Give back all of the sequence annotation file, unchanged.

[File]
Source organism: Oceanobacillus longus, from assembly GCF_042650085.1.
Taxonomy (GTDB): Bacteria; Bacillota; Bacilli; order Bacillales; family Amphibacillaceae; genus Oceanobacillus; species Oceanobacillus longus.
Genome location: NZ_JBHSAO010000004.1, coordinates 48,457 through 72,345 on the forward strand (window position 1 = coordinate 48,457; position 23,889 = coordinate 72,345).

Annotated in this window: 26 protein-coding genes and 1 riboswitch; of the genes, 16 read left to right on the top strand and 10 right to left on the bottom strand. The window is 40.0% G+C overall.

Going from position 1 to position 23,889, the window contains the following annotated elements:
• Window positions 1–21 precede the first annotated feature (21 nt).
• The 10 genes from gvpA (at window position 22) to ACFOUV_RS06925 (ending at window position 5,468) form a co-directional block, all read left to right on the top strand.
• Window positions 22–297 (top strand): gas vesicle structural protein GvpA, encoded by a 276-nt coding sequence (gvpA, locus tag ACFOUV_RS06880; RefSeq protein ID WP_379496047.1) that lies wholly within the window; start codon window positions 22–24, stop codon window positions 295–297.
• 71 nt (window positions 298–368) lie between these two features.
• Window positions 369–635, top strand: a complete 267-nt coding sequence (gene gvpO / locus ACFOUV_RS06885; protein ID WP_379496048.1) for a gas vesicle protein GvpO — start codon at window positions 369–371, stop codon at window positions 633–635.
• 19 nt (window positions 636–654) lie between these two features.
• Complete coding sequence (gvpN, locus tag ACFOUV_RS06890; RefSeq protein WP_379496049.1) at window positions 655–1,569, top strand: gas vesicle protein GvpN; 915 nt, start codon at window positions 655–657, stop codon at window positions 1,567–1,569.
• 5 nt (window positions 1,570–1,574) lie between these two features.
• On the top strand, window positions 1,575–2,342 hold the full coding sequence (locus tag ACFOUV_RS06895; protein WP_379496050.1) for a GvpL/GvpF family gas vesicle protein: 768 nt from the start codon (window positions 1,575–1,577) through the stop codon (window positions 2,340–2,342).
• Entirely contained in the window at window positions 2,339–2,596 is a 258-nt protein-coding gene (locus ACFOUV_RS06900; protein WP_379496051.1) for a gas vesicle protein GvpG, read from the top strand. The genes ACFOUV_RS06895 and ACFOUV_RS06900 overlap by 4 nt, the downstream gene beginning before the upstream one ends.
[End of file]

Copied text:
Source organism: Oceanobacillus longus, from assembly GCF_042650085.1.
Taxonomy (GTDB): Bacteria; Bacillota; Bacilli; order Bacillales; family Amphibacillaceae; genus Oceanobacillus; species Oceanobacillus longus.
Genome location: NZ_JBHSAO010000004.1, coordinates 48,457 through 72,345 on the forward strand (window position 1 = coordinate 48,457; position 23,889 = coordinate 72,345).

Annotated in this window: 26 protein-coding genes and 1 riboswitch; of the genes, 16 read left to right on the top strand and 10 right to left on the bottom strand. The window is 40.0% G+C overall.

Going from position 1 to position 23,889, the window contains the following annotated elements:
• Window positions 1–21 precede the first annotated feature (21 nt).
• The 10 genes from gvpA (at window position 22) to ACFOUV_RS06925 (ending at window position 5,468) form a co-directional block, all read left to right on the top strand.
• Window positions 22–297 (top strand): gas vesicle structural protein GvpA, encoded by a 276-nt coding sequence (gvpA, locus tag ACFOUV_RS06880; RefSeq protein ID WP_379496047.1) that lies wholly within the window; start codon window positions 22–24, stop codon window positions 295–297.
• 71 nt (window positions 298–368) lie between these two features.
• Window positions 369–635, top strand: a complete 267-nt coding sequence (gene gvpO / locus ACFOUV_RS06885; protein ID WP_379496048.1) for a gas vesicle protein GvpO — start codon at window positions 369–371, stop codon at window positions 633–635.
• 19 nt (window positions 636–654) lie between these two features.
• Complete coding sequence (gvpN, locus tag ACFOUV_RS06890; RefSeq protein WP_379496049.1) at window positions 655–1,569, top strand: gas vesicle protein GvpN; 915 nt, start codon at window positions 655–657, stop codon at window positions 1,567–1,569.
• 5 nt (window positions 1,570–1,574) lie between these two features.
• On the top strand, window positions 1,575–2,342 hold the full coding sequence (locus tag ACFOUV_RS06895; protein WP_379496050.1) for a GvpL/GvpF family gas vesicle protein: 768 nt from the start codon (window positions 1,575–1,577) through the stop codon (window positions 2,340–2,342).
• Entirely contained in the window at window positions 2,339–2,596 is a 258-nt protein-coding gene (locus ACFOUV_RS06900; protein WP_379496051.1) for a gas vesicle protein GvpG, read from the top strand. The genes ACFOUV_RS06895 and ACFOUV_RS06900 overlap by 4 nt, the downstream gene beginning before the upstream one ends.